US disables 'Coreflood' botnet, seizes servers

US authorities on Wednesday announced the disabling of a vast network of virus-infected computers used by cyber criminals to steal millions of dollars.

The "Coreflood" botnet is believed to have operated for nearly a decade and to have infected more than two million computers around the world, the Justice Department and FBI said in a joint statement.

They said charges of wire fraud, bank fraud and illegal interception of electronic communications had been filed against 13 suspects identified in court papers only as John Doe 1, John Doe 2, etc.

The complaint said they were all "foreign nationals" but provided no further information about their identities or nationalities.

Five "command and control" computer servers and 29 Internet domain names were seized as part of the operation, described as the "most complete and comprehensive enforcement action ever taken by US authorities to disable an international botnet."

A botnet is a network of malware-infected computers that can be controlled remotely from other computers.

Coreflood, which exploited a vulnerability in computers running Microsoft's Windows operating systems, was used to steal usernames, passwords and other private personal and financial information, US officials said.

As of February 2010, some 2.33 million computers were part of the Coreflood botnet, including 1.85 million in the United States, according to the complaint filed with the US District Court for the District of Connecticut.

"Infected computers in the Coreflood botnet automatically recorded the keystrokes and Internet communications of unsuspecting users, including online banking credentials and passwords," the complaint said.

"The defendants and their co-conspirators used the stolen data, including online banking credentials and passwords, to direct fraudulent wire transfers from the bank accounts of their victims," it added.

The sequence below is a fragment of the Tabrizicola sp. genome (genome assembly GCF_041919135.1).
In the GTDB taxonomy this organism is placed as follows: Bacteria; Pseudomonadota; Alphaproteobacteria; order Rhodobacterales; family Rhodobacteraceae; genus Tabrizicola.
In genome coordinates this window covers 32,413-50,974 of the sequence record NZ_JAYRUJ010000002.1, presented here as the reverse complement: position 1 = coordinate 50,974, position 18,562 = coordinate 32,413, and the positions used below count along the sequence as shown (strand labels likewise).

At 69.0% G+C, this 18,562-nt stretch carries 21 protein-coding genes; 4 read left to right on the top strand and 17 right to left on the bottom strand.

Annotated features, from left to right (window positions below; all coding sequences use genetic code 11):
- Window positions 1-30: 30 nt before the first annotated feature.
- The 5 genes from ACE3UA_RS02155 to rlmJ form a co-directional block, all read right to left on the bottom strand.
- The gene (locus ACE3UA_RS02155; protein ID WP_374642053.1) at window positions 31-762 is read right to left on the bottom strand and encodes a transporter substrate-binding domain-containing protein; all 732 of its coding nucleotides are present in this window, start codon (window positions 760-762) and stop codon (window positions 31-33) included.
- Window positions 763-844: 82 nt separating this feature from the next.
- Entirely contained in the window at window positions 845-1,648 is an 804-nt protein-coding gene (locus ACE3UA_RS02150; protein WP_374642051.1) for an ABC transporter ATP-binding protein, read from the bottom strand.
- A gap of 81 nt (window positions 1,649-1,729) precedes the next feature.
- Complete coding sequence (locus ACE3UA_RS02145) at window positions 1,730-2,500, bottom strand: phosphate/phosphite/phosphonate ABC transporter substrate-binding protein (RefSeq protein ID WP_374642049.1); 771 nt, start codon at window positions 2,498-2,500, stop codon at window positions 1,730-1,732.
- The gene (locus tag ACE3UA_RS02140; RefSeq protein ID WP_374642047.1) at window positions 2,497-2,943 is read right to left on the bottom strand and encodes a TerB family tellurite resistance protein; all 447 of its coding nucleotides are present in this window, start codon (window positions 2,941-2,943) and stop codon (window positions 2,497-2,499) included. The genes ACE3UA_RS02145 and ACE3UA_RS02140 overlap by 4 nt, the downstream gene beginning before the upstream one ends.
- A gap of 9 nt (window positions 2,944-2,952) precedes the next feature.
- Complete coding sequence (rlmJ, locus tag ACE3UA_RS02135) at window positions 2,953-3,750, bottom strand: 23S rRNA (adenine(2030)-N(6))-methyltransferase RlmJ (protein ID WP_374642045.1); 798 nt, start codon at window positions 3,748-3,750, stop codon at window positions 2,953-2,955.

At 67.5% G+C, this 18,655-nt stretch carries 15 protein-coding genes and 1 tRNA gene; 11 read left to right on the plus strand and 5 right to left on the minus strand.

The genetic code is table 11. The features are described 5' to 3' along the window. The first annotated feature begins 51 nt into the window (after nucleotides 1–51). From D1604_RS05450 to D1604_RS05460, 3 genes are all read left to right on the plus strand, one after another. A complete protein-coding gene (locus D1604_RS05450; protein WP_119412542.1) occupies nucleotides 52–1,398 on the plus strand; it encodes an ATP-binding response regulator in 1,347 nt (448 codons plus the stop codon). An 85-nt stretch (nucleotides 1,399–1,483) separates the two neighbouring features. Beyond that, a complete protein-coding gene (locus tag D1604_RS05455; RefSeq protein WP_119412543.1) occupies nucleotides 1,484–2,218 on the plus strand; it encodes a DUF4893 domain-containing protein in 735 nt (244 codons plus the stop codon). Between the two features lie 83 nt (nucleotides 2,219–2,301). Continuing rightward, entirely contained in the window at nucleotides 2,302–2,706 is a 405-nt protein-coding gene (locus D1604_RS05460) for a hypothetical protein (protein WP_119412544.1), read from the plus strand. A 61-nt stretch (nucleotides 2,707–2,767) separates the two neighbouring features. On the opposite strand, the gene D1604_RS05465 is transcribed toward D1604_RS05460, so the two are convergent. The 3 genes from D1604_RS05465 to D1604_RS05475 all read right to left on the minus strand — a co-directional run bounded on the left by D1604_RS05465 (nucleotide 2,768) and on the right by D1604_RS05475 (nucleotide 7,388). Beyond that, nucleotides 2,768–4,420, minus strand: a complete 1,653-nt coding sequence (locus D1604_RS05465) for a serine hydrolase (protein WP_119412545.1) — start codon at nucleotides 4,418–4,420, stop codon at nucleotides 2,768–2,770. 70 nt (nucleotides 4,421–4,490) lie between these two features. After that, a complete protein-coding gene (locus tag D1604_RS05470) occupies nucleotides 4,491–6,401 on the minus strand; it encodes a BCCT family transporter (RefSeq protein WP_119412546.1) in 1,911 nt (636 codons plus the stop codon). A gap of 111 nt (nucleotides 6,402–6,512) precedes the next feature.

The complaint said the full extent of the financial loss is not known but it provided details on a number of victims.

They included a real estate company in Michigan hit for $115,771 in fraudulent wire transfers, an investment company in North Carolina taken for $151,201 and a defense contractor in Tennessee which lost $241,866.

Dave Marcus, research and communications director at McAfee Labs, said the cyber criminals behind Coreflood were apparently able to "turn the botnet into a money making machine."

"It is hard to estimate the actual loot, but the criminals likely made tens of millions of dollars, based on the estimates in the complaint filed by the Department of Justice," Marcus said. "It is not outside of the realm of possibility that they netted more than $100 million."

US attorney David Fein said the seizure of the Coreflood servers and the Internet domain names "is expected to prevent criminals from using Coreflood or computers infected by Coreflood for their nefarious purposes."

"These actions to mitigate the threat posed by the Coreflood botnet are the first of their kind in the United States and reflect our commitment to being creative and proactive in making the Internet more secure," added Shawn Henry of the FBI's Criminal, Cyber, Response and Services Branch.

In July of last year, US, Spanish and Slovenian law enforcement authorities announced the arrest of the suspected creator of the "Mariposa Botnet," which may have infected as many as eight million to 12 million computers around the world.

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